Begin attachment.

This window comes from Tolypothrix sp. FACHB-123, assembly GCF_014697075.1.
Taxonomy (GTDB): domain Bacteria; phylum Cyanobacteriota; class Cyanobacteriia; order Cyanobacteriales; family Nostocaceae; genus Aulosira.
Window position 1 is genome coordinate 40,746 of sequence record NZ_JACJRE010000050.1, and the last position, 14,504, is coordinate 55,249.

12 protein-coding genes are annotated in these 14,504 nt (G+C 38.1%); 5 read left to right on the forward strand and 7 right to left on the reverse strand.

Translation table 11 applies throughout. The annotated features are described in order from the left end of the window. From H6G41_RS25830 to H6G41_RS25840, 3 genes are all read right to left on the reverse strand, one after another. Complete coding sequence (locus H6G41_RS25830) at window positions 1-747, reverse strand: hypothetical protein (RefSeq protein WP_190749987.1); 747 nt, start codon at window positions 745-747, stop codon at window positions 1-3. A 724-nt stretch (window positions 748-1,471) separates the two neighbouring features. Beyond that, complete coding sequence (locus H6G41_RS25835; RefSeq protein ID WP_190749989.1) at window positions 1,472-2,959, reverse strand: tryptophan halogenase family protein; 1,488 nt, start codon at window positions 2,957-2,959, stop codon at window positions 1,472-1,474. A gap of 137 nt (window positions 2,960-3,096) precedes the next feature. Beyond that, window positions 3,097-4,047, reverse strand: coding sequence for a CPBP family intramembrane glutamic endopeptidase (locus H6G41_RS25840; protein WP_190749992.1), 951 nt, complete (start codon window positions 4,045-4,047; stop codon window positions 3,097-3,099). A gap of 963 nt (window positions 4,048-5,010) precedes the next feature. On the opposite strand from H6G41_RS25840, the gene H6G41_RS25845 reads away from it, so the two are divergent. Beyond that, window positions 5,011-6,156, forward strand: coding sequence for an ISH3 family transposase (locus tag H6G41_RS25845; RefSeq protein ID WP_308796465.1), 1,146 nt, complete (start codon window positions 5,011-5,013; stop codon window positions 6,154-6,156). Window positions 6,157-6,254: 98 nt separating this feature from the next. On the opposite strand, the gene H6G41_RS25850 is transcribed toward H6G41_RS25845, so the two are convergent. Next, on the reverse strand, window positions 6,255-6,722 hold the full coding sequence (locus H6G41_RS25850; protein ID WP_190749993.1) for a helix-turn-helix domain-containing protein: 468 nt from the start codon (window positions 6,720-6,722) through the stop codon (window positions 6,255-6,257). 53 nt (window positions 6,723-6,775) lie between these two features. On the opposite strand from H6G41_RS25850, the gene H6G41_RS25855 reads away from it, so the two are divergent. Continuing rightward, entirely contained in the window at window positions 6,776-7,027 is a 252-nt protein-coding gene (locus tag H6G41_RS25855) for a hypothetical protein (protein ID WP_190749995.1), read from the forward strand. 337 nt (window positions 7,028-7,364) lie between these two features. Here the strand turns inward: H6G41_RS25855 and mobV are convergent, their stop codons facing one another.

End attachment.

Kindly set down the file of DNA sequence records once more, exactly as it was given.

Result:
This window comes from Tolypothrix sp. FACHB-123, assembly GCF_014697075.1.
Taxonomy (GTDB): domain Bacteria; phylum Cyanobacteriota; class Cyanobacteriia; order Cyanobacteriales; family Nostocaceae; genus Aulosira.
Window position 1 is genome coordinate 40,746 of sequence record NZ_JACJRE010000050.1, and the last position, 14,504, is coordinate 55,249.

12 protein-coding genes are annotated in these 14,504 nt (G+C 38.1%); 5 read left to right on the forward strand and 7 right to left on the reverse strand.

Translation table 11 applies throughout. The annotated features are described in order from the left end of the window. From H6G41_RS25830 to H6G41_RS25840, 3 genes are all read right to left on the reverse strand, one after another. Complete coding sequence (locus H6G41_RS25830) at window positions 1-747, reverse strand: hypothetical protein (RefSeq protein WP_190749987.1); 747 nt, start codon at window positions 745-747, stop codon at window positions 1-3. A 724-nt stretch (window positions 748-1,471) separates the two neighbouring features. Beyond that, complete coding sequence (locus H6G41_RS25835; RefSeq protein ID WP_190749989.1) at window positions 1,472-2,959, reverse strand: tryptophan halogenase family protein; 1,488 nt, start codon at window positions 2,957-2,959, stop codon at window positions 1,472-1,474. A gap of 137 nt (window positions 2,960-3,096) precedes the next feature. Beyond that, window positions 3,097-4,047, reverse strand: coding sequence for a CPBP family intramembrane glutamic endopeptidase (locus H6G41_RS25840; protein WP_190749992.1), 951 nt, complete (start codon window positions 4,045-4,047; stop codon window positions 3,097-3,099). A gap of 963 nt (window positions 4,048-5,010) precedes the next feature. On the opposite strand from H6G41_RS25840, the gene H6G41_RS25845 reads away from it, so the two are divergent. Beyond that, window positions 5,011-6,156, forward strand: coding sequence for an ISH3 family transposase (locus tag H6G41_RS25845; RefSeq protein ID WP_308796465.1), 1,146 nt, complete (start codon window positions 5,011-5,013; stop codon window positions 6,154-6,156). Window positions 6,157-6,254: 98 nt separating this feature from the next. On the opposite strand, the gene H6G41_RS25850 is transcribed toward H6G41_RS25845, so the two are convergent. Next, on the reverse strand, window positions 6,255-6,722 hold the full coding sequence (locus H6G41_RS25850; protein ID WP_190749993.1) for a helix-turn-helix domain-containing protein: 468 nt from the start codon (window positions 6,720-6,722) through the stop codon (window positions 6,255-6,257). 53 nt (window positions 6,723-6,775) lie between these two features. On the opposite strand from H6G41_RS25850, the gene H6G41_RS25855 reads away from it, so the two are divergent. Continuing rightward, entirely contained in the window at window positions 6,776-7,027 is a 252-nt protein-coding gene (locus tag H6G41_RS25855) for a hypothetical protein (protein ID WP_190749995.1), read from the forward strand. 337 nt (window positions 7,028-7,364) lie between these two features. Here the strand turns inward: H6G41_RS25855 and mobV are convergent, their stop codons facing one another.